Last week, my 6 year-old and I attended a birthday party for one of his friends. As the mother of three young children, I find myself at one of these parties about every 6.5 seconds. Either the years are going by faster now that I’m entering my fourth decade of life or people are celebrating their children’s birthdays more than once a year. Usually, these parties have a simple, almost comforting, rhythm: welcome, activity, food, cake, goodie bags, farewell. And usually, the food is something our kids have apparently agreed upon as a universally acceptable birthday food – pizza.
I’m not against my children eating pizza at birthday parties. They live in their own “kid culture” and I don’t want them to feel like foreigners there by being the only child whose mother forbids the consumption of pizza. (I love eating pizza, on occasion.) I’ve also always believed that it’s the foods we eat on a regular, day-to-day basis that become our staples – and our comfort foods later in life. So, birthday pizza doesn’t scare me. But the party we attended last week surprised me.
When we arrived, I noticed little ziploc baggies of food hanging in the trees, peeking out from behind the play structure and hidden at regular intervals around the small park we were celebrating in. There were baby carrots, small bunches of grapes and even tiny cheese and cucumber sandwiches, all neatly wrapped up and tied with colorful ribbons. After playing a short game of soccer, the children came running for lunch and were told that they had to find their food in the woods around them. They each got a paper bag with a handle, so they could use their hands to climb part way up the trees if necessary…and suddenly, it was like an Easter egg hunt! The children squealed and ran off to forage in the woods.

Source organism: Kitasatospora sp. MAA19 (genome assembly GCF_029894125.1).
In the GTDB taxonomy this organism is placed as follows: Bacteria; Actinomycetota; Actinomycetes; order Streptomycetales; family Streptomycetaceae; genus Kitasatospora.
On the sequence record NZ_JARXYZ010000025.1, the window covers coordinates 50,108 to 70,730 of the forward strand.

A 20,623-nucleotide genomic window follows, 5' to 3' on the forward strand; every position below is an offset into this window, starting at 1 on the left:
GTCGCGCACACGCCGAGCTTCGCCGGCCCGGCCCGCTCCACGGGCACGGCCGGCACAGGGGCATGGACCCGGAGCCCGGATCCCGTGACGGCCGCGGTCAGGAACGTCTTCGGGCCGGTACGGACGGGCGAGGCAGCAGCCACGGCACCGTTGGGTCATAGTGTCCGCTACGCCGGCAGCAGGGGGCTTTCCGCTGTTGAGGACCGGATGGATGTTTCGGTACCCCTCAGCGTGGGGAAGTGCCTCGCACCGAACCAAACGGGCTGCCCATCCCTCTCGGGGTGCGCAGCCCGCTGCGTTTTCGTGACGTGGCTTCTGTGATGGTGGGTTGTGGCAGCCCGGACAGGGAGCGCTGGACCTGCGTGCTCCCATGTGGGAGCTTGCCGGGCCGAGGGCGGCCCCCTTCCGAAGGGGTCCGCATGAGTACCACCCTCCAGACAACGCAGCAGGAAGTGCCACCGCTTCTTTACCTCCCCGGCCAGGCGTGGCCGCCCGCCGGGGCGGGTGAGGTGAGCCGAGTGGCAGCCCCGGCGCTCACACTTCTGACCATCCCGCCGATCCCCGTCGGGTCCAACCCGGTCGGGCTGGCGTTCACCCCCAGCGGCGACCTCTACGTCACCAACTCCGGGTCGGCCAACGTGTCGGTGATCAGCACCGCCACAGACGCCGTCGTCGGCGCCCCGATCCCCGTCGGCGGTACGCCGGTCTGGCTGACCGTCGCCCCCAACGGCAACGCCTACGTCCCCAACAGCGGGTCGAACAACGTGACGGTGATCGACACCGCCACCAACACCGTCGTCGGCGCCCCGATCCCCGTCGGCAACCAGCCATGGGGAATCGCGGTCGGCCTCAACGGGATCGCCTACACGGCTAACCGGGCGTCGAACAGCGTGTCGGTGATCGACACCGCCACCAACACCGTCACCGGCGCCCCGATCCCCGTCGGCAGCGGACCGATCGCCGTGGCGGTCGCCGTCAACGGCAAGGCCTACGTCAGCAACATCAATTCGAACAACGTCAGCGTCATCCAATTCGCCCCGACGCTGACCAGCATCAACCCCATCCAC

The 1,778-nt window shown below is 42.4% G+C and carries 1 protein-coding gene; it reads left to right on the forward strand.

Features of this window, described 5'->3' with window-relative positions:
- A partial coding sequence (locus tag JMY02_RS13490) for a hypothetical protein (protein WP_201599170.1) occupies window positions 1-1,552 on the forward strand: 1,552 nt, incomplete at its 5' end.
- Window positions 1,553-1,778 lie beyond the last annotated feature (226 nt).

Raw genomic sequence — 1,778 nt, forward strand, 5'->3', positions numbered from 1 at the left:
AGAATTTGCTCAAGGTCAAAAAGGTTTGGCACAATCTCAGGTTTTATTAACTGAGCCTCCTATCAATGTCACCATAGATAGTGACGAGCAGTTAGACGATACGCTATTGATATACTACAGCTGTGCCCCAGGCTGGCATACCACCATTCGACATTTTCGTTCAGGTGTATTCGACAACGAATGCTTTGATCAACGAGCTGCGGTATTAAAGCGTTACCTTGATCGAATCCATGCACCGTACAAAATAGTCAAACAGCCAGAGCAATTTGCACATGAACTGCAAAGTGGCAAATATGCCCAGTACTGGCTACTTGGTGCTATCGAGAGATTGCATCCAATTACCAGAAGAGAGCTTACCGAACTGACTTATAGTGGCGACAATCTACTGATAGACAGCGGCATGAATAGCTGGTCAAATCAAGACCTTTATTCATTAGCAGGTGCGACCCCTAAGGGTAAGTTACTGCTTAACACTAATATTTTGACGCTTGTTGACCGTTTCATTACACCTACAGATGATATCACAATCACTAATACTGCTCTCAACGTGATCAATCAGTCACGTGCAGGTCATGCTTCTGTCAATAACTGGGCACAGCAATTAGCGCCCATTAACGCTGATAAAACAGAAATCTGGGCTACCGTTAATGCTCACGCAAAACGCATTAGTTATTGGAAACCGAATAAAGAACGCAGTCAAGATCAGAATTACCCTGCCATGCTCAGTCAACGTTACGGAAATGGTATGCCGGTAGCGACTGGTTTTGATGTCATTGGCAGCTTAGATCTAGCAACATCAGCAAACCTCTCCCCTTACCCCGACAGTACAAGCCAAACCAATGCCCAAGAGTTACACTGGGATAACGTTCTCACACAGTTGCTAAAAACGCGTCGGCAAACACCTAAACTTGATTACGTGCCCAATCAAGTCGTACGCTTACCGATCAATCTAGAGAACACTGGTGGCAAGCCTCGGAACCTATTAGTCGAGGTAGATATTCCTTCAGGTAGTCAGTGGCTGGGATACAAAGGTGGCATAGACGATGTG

When the hunter-gatherers came back, rosy cheeked and now really hungry, they dumped their spoils on a common picnic table, where paper plates and drinks awaited them. By this time, even the carrots were looking pretty good to the majority of these 6 year-olds. It was a brilliant twist on the traditional birthday party lunch and I looked at the hostess in admiration. The only thing that could have made that healthy approach to a birthday lunch better was if I’d been the one to think of it! Well done, Tamar. I’d tip my hoodie in admiration, but I think there’s a bag of baby carrots in there…